4) "The term SECONDARY POTS is applied to those patients with a known autonomic disorder with preserved cardiac innervation depite peripheral outonomic denervation. This can be due to diseases such as diabetes, amyloidosis, Sjogren's syndrome, or Lupus. "

Does this help you guys and gals?

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avais--oh yes, I see that now. Well, and I agree, more info is better than less on this confusing topic.

DawnA--I think the two types of POTS do have overlapping symptoms, so it wouldn't be unusual to have symptoms of both. Without the testing, it may not be possible to determine what you have based on symptoms alone (except to guess).

Anyway, like I said before, I am not sure that knowing what type you have generally informs the treatment regime at this point.


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This is all very interesting. I don't think I fit into any of these categories completely -- since I have hot, dry extremities much of the time (except when my hands are exposed to the cold, which is when they ache and immediately freeze up); I don't have headaches; I am always, always having a high heart rate and only have a mild drop in BP on standing; I do have twitching/tremors; I do have feelings of too much adrenaline; but my EMG shows my nerves are intact and don't have denervation (despite not being able to feel my fingers lately).

I think the bottom line is that POTS attacks our bodies differently because we are all different to begin with. I don't think any of us have the same exact symptoms -- we share certain ones, but have things that are unique or some that are shared with others who seem nothing like us. For instance, I don't have malignant hypertension, but Morgan and I share some symptoms. But then I also share some with Tearose, who has low blood pressure. I have mostly normal BP.

Nevertheless, it's interesting to hear all of this research and debate. At the least, it may give us some ideas on what meds might help us best.


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I think my overriding is neuropathic, but that I have overlapping symptoms also. I think is quite common just due to the compexities of this disease. My bp never really dropped, it was always a tachycardic problem. Since the ablation, the more my heart tries to increase and can't, the more arrythmias I get. My feet have started turning a mottly color since the sudden drop in my bp, and my knees, I know, that's a weird one. But all this is very interesting. I guess when it comes down to it pots is pots, but it is sort of nice to have some idea of what is going on. My doctor will find this interesting I'm sure. The thing is, all I've had are the most basic tests, which come out normal and so no doctors believe me, but this verifies that. My nephrologist says my body always thinks it's dry even if it's not. Interesting..... :blink: morgan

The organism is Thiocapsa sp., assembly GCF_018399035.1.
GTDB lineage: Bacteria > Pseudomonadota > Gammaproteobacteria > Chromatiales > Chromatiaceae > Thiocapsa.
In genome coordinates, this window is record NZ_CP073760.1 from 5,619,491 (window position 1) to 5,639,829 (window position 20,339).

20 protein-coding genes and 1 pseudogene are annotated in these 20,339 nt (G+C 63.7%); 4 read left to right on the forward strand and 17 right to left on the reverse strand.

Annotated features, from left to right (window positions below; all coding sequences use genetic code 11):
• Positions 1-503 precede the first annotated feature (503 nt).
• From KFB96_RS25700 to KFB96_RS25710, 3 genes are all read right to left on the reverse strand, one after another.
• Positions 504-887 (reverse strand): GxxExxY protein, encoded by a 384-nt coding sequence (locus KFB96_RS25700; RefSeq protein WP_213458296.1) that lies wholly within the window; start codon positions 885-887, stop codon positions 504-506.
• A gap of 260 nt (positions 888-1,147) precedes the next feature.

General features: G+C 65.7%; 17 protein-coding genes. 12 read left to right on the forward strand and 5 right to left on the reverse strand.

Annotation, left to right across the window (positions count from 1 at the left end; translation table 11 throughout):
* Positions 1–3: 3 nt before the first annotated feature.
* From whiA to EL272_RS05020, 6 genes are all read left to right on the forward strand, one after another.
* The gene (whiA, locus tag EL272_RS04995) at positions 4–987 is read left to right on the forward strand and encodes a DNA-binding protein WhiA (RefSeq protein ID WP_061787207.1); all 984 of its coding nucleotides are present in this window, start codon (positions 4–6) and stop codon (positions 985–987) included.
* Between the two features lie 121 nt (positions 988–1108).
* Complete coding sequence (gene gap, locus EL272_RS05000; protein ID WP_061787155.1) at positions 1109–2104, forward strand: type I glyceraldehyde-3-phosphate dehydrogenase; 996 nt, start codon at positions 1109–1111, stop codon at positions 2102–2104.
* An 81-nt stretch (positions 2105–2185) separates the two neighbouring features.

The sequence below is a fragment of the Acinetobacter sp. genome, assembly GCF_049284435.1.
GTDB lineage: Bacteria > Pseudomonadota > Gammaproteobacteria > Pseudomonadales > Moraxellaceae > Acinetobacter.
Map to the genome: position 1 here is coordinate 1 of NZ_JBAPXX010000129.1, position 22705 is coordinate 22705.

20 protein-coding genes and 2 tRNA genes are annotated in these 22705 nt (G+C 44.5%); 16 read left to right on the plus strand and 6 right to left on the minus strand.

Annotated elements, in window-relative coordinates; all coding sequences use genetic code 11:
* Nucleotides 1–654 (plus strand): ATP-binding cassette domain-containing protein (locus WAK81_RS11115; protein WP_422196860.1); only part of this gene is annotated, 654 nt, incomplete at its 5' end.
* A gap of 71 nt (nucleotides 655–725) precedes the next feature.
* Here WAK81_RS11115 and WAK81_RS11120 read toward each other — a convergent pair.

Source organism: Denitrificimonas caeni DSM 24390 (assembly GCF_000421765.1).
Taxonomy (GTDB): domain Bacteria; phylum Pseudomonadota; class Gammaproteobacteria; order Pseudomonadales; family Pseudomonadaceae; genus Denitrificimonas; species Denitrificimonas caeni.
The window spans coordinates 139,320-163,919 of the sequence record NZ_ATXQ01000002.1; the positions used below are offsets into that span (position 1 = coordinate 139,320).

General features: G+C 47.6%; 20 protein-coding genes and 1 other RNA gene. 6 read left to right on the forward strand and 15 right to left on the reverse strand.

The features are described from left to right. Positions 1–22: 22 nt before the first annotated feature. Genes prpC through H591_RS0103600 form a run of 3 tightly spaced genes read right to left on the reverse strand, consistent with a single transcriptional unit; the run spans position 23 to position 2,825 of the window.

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thanks to all of you for your valuable input, its very confusing! i have symptoms of both, have sweaty extremities, terrible headaches, anxiety, but low bp, so i dont know either, and i cant have that blood test done since i cant stand at all, so i guess i will just have to live with unanswered questions, thanks again to all of you for taking the time to explain things,


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Thanks I understand a bit more but one question. One doctor said that I had the hyperadregenric form of POTS but I don't think I have ever had my serum catecholamine levels/norepinepherine levels ever taken while I was standing, I did have a 24 urine catecholimine test but I think that is different yes?. I think I have a crossover of both but I guess my question is should I have those tested to see if I do have that form becuase maybe it would be a way for me to be treated wiht something as of right now I am on no meds to treat this due to intolerence.

Hope this makes since my brain is not working!


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This is a really fascinating discussion and I appreciate what everyone has contributed. I think Tearose posted something similar on another thread, but here is my understanding of hyperadrenergic autonomic dysfunction, per discussions with various doctors. One of two things is happening in our bodies:

1) We have a NORMAL response to ABNORMAL levels of adrenaline (ie, our bodies produce too much adrenaline either continuously or upon postural changes, etc. and our bodies are simply responding 'appropriately' to that excess adrenaline with HR and BP increases, sweating, feeling anxious, tremors, etc.) The issue here is WHAT IS CAUSING the excess adrenaline. Sometimes a cause can be pinpointed and treated: an adrenal gland tumor (pheo), panic or anxiety disorders, hypoglycemia, etc. can all cause an excess outpouring of adrenaline. Fix the underlying problem and the excess adrenaline goes away. But for many of us, these conditions have been ruled out, and the cause of our excess adrenaline is idiopathic. Maybe it's a chemical imbalance in the brain, but we just don't know. So, we're left with treating the symptoms, not the cause, since we don't know what it is. We take beta blockers to reduce HR and/or BP, we take anti-anxiety meds to curb those horrible excess adrenaline feelings, we take SSRIs because they may help rewire our brains and mitigate symptoms.